The newest version of Android developers preview has been released. It’s only available for Pixel phones and should be considered very unstable. That said now is the chance to see what new features could be available in the next version of Android. I won’t cover all of the new features here but if you would like to read about them just follow the source link at the bottom of the page. You can find instructions and the download here
This flavor of Android adds support for the WiFi standard 802.11mc. Basically what that can do is give your location based on WiFi. Apparently, your device doesn’t have to connect to the access point, but it will be able to calculate the distance between access points which will give your basic location. What could this possibly be good for you ask? Ever been to an indoor concert and not know your way around the venue? If the app takes advantage of this technology it could help you find your way.
Display Cutout Support
Ugh. Damn you, Apple. This really shouldn’t be a thing, but it is. Android P will have support for devices that have a ‘notch‘. For some reason, smartphone manufacturers decided they needed to copy that notch thing. I don’t care who you give the blame (credit?), Essential or Apple but the notch seems like a thing. ‘P’ will be able to support either viewing full-screen content by separating from the notch or viewing around it.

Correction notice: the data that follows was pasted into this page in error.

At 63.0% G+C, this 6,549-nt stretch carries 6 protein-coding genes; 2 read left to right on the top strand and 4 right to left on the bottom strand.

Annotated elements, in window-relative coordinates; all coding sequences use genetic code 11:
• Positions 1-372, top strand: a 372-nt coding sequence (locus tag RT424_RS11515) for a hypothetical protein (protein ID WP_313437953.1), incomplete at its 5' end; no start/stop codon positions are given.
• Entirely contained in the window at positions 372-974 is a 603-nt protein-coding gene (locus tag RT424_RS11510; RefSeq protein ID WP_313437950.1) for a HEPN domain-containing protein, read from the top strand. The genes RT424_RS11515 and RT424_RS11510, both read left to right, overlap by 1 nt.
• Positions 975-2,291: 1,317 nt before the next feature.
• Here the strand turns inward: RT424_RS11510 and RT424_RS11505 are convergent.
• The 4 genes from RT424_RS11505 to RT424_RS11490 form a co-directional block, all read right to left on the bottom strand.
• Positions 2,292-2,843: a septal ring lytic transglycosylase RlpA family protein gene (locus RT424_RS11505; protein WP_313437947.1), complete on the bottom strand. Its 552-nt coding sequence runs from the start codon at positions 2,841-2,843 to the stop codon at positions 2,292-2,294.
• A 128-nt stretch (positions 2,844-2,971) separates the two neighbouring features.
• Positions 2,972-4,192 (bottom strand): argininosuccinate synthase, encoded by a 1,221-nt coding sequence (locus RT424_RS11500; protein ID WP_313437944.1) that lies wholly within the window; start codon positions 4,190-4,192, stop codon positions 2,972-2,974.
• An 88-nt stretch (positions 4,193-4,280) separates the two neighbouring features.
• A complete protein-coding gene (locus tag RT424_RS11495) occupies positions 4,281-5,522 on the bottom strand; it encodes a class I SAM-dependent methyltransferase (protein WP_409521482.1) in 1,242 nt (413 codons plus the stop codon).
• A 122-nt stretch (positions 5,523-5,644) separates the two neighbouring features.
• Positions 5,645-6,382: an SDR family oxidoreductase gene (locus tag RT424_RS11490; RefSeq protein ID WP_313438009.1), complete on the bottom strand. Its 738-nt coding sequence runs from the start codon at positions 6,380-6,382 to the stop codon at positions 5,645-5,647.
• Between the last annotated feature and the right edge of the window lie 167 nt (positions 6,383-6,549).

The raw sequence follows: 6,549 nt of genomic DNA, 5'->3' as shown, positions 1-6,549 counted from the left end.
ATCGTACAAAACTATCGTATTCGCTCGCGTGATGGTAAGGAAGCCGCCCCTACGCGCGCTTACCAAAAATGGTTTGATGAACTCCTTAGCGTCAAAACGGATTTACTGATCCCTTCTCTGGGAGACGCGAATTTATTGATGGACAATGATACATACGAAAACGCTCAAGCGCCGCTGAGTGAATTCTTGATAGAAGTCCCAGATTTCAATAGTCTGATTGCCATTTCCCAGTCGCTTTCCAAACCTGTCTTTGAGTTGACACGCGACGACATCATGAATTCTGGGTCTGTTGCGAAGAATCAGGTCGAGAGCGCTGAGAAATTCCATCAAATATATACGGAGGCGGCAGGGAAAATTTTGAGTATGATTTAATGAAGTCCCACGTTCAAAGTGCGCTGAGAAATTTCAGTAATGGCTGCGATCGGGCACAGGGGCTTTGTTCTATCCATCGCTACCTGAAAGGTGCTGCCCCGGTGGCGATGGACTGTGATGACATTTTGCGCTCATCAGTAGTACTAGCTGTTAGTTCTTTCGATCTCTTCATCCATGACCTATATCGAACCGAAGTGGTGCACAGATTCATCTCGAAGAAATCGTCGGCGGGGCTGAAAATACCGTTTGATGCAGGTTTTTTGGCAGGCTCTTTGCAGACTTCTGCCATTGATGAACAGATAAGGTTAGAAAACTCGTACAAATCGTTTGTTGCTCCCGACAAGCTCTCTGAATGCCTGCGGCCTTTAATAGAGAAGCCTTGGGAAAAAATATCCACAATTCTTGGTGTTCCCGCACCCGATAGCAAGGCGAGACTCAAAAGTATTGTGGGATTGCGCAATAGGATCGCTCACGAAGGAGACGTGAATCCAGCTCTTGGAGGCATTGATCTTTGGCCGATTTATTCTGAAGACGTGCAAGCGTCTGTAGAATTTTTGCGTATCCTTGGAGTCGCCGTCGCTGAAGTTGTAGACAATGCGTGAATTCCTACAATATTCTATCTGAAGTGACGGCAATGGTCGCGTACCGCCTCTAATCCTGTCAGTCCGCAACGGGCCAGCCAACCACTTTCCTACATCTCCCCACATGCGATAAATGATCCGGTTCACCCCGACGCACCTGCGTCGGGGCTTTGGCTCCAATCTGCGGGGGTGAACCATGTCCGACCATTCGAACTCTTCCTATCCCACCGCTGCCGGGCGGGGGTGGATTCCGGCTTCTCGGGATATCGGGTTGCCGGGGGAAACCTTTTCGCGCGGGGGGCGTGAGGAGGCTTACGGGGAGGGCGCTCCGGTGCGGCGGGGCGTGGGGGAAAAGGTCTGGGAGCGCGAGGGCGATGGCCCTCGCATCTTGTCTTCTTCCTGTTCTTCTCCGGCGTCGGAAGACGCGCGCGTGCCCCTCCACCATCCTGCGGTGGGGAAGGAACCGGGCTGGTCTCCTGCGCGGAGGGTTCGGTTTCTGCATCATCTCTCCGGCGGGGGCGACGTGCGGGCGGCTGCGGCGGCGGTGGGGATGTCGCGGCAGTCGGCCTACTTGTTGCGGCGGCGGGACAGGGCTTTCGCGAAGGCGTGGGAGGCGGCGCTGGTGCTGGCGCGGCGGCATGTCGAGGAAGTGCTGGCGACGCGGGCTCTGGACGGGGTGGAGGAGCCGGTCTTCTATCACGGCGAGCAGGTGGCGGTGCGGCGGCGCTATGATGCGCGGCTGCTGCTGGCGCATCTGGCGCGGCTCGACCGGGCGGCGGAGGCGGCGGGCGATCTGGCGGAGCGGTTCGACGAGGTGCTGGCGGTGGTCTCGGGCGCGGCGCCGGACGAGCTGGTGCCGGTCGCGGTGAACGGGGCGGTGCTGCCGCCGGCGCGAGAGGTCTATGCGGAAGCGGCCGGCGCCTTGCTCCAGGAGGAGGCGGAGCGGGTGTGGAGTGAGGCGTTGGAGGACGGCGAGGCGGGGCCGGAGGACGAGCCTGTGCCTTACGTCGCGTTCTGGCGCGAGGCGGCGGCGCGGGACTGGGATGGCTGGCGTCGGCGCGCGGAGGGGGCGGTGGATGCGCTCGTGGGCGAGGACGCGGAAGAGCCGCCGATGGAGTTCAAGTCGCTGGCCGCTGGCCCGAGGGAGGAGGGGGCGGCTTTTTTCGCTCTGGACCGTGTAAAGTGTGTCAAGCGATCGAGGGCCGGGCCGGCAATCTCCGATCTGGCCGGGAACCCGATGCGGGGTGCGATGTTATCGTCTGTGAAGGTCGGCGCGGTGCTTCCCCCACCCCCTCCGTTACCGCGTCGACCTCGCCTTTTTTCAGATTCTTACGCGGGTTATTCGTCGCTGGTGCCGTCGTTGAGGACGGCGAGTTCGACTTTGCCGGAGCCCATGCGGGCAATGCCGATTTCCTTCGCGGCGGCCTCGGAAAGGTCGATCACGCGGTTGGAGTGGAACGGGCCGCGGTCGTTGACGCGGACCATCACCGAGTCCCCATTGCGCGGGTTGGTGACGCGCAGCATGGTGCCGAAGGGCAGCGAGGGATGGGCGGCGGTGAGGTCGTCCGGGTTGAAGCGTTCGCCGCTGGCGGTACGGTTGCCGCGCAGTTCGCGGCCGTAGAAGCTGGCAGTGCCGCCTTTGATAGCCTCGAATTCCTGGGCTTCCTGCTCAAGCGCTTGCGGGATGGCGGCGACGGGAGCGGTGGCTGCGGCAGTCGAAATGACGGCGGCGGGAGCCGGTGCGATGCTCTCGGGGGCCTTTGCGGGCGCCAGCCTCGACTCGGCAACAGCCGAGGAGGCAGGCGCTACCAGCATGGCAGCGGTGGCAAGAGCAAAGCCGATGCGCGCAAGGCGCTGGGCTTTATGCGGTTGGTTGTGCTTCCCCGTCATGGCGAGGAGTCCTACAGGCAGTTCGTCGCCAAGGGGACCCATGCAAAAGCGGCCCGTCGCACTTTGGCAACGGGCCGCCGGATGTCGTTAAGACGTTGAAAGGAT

New Messaging Notifications
This one is pretty cool. There is the support to show conversations and smart replies directly in the pull-down notification. You can also attach pictures or stickers without having to actually open the messaging app.
With more and more OEM’s putting dual (or more) cameras on their devices, there has to be something to take advantage of that right? Developers should be able to take advantage of tools to make pictures look better, maybe better bokeh or just features that normally wouldn’t be available on a phone with a single camera.
Android P will restrict the mic, camera, and other sensors from apps that are idle. That is good to know since you don’t want any of your apps spying on you. Another thing to note that you really won’t notice as an end user is they are blocking all cleartext traffic and moving it to TLS. Basically what that means is those communications will take place over an encrypted connection.
I have to say these are steps in the right direction. I’ve also read that the volume controls in Android P will control media volume by default instead of the ringer. Honestly, I remember a much earlier version of Android where you could lock the ringer volume to the notifications. That was more of a useful feature for me than anything else.
Do you have a Pixel device? If so will you be installing this latest Developers preview? Let us know in the comments!